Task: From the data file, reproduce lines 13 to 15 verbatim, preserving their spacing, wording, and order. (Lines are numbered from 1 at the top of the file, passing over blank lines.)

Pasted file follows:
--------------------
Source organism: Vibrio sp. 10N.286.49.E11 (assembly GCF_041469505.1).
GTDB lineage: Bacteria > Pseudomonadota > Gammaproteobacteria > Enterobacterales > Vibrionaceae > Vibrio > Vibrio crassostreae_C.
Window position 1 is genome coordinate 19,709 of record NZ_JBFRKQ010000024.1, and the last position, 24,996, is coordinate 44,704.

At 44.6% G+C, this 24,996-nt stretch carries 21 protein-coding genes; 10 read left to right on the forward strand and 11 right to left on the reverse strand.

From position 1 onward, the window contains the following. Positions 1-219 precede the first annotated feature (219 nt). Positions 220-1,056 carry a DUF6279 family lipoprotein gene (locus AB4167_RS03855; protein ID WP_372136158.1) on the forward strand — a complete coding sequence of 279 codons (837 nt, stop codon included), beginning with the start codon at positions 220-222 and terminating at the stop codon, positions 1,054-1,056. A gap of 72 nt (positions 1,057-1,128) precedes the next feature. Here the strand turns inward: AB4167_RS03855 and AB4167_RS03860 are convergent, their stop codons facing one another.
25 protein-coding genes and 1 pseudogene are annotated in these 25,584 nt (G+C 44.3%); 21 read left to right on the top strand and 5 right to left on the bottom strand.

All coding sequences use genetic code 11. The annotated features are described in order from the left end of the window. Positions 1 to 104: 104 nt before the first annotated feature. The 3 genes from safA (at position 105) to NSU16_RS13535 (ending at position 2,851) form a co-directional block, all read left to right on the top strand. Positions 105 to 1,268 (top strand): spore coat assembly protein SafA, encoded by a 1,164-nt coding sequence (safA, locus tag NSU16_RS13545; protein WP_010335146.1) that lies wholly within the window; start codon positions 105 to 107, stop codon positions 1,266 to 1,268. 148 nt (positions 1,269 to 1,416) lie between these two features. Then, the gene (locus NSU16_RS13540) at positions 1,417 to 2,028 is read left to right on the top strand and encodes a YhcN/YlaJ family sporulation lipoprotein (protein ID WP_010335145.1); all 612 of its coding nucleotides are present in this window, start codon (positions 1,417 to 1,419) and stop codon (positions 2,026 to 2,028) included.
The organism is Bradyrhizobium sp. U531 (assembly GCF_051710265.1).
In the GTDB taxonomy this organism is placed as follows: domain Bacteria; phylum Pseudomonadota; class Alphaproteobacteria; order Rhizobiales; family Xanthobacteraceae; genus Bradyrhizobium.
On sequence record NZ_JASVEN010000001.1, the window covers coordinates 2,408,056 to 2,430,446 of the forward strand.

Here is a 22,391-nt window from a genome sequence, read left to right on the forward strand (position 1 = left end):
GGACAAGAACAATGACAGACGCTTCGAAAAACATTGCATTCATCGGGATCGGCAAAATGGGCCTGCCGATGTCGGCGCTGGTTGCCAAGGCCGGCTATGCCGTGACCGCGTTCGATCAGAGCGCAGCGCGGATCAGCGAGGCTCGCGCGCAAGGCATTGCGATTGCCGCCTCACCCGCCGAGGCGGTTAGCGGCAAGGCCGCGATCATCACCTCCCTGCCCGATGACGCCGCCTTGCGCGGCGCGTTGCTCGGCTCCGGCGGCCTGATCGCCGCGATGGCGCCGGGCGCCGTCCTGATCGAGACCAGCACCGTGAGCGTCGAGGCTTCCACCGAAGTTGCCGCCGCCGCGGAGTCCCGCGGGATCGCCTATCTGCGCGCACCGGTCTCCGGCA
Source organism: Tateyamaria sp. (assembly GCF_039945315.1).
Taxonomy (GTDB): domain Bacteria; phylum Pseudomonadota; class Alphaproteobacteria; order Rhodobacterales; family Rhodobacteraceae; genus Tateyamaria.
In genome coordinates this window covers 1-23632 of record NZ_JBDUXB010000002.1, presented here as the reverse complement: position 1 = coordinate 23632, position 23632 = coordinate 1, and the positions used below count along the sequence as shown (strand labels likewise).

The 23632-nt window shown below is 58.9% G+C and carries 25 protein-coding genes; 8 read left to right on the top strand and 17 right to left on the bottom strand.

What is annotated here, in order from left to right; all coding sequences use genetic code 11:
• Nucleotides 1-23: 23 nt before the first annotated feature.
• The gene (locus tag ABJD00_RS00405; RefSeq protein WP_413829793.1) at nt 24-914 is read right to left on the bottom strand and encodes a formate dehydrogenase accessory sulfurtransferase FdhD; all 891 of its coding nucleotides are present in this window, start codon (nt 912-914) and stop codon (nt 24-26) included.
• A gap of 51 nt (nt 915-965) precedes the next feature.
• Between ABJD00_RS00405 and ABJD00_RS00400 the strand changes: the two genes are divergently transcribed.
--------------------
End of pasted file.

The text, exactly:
Source organism: Tateyamaria sp. (assembly GCF_039945315.1).
Taxonomy (GTDB): domain Bacteria; phylum Pseudomonadota; class Alphaproteobacteria; order Rhodobacterales; family Rhodobacteraceae; genus Tateyamaria.
In genome coordinates this window covers 1-23632 of record NZ_JBDUXB010000002.1, presented here as the reverse complement: position 1 = coordinate 23632, position 23632 = coordinate 1, and the positions used below count along the sequence as shown (strand labels likewise).